NEW YORK — Drew Barrymore, who was criticized for taping new episodes of her daytime talk show despite ongoing strikes by writers and actors, now says she will wait until the labor issues are resolved. Hours later, CBS’ “The Talk” did the same.
“I have listened to everyone and am making the decision to suspend the series premiere until the strike is over,” Barrymore posted on Instagram on Sunday. “I have no words to express my sincerest apologies to everyone I have hurt and, of course, to our incredible team who work on the show and who have made it what it is today. “
Barrymore’s initial decision to return to the air Monday — without his three union writers and with protesters outside his studio — was met with reluctance on social media. His show resumed taping in New York last week and was picketed by striking writers.
“We support Drew’s decision to pause the series’ return and understand how complex and difficult this process has been for her,” a spokesperson for CBS Media Ventures said.
Other daytime shows have resumed. “The View” is back for its 27th season on ABC, while “Tamron Hall” and “Live With Kelly and Ryan” — neither are governed by Writers Guild rules — have also produced new episodes. “The Jennifer Hudson Show” is set to resume Monday.
But “The Talk” canceled its reboot, scheduled for Monday. “We will continue to evaluate plans for a new launch date,” CBC said in a statement on Sunday.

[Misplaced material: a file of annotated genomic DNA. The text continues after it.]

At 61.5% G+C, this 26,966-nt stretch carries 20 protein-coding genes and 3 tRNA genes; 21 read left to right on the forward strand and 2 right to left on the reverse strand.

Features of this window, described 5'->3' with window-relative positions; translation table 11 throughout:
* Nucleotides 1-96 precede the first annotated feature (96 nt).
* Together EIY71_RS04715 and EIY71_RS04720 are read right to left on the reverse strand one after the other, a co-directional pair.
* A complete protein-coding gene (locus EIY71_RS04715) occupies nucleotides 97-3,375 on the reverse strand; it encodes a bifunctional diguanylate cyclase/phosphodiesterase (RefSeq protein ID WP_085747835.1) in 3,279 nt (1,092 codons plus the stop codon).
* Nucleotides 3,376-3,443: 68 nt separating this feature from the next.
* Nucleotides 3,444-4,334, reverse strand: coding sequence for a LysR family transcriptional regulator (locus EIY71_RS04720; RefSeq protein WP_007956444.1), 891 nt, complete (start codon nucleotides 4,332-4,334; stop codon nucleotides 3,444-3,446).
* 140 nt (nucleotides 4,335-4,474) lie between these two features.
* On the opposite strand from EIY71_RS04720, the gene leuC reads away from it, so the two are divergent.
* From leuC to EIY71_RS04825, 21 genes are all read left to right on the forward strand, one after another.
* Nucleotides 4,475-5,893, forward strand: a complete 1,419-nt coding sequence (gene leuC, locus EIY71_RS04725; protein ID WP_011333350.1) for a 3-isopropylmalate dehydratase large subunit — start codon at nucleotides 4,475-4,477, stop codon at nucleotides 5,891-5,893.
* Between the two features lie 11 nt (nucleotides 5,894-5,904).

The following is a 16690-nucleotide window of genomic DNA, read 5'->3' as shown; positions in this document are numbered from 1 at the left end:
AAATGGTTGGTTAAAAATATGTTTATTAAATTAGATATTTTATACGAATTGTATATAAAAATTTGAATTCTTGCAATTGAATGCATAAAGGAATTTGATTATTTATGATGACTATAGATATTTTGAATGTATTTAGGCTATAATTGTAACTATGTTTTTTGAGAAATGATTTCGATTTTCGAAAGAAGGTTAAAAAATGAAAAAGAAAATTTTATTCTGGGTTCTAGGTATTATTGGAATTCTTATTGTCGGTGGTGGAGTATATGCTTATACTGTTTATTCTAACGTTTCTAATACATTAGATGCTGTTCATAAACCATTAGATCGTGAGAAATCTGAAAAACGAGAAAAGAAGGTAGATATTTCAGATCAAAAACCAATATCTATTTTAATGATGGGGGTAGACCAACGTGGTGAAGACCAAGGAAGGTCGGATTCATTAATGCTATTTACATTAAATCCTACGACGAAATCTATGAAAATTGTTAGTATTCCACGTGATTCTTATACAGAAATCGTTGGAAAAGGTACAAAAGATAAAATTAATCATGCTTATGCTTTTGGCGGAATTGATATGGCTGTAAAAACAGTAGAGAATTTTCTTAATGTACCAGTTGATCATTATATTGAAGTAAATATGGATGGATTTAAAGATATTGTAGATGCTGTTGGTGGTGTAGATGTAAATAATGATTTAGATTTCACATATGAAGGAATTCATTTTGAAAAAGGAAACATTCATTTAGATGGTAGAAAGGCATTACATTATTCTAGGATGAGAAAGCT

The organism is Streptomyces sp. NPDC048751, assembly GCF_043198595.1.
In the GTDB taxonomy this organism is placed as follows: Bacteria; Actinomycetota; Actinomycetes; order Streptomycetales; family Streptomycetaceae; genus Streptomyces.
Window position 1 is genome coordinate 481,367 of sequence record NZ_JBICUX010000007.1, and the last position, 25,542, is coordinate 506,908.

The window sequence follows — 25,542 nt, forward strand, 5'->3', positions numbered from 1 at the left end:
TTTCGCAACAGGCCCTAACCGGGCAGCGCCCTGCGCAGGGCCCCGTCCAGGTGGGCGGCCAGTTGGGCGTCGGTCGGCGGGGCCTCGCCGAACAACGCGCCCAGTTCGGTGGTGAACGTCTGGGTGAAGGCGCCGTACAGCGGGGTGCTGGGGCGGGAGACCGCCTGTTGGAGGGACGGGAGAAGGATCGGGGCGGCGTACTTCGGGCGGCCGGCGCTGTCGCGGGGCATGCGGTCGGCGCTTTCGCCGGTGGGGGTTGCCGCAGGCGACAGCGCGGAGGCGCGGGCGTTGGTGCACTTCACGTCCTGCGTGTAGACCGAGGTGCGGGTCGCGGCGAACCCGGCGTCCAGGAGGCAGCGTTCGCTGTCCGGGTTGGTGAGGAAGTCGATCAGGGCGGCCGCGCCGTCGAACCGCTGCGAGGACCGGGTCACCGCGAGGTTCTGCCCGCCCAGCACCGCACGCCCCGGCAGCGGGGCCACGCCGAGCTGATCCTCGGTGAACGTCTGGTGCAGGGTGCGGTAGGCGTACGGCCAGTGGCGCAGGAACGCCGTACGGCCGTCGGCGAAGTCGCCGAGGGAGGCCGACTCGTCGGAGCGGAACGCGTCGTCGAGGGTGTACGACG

Ariel Dumas, head writer and supervising producer of “The Late Show With Stephen Colbert,” reacted on X, formerly Twitter: “This is really awesome,” she wrote, saying that “The Drew Barrymore Show” “decided to do the right thing. I hope @TheView and others follow suit.”
As long as hosts and guests aren’t discussing or promoting works covered by television, film, or streaming contracts, they aren’t technically striking. That’s because talk shows are covered by a separate contract — the so-called Network Code — from the one that actors and writers enter into. The Network Code also covers reality television, sports, morning news, soap operas and game shows.
Barrymore’s stance prompted the National Book Awards to no longer invite him as host in November. The organization rescinded its invitation “in light of the announcement that ‘The Drew Barrymore Show’ would resume production.”
The ongoing strike pits the Writers Guild of America and the Screen Actors Guild-American Federation of Television and Radio Artists against the Alliance of Motion Picture and Television Producers, which represents Disney, Netflix, Amazon and others.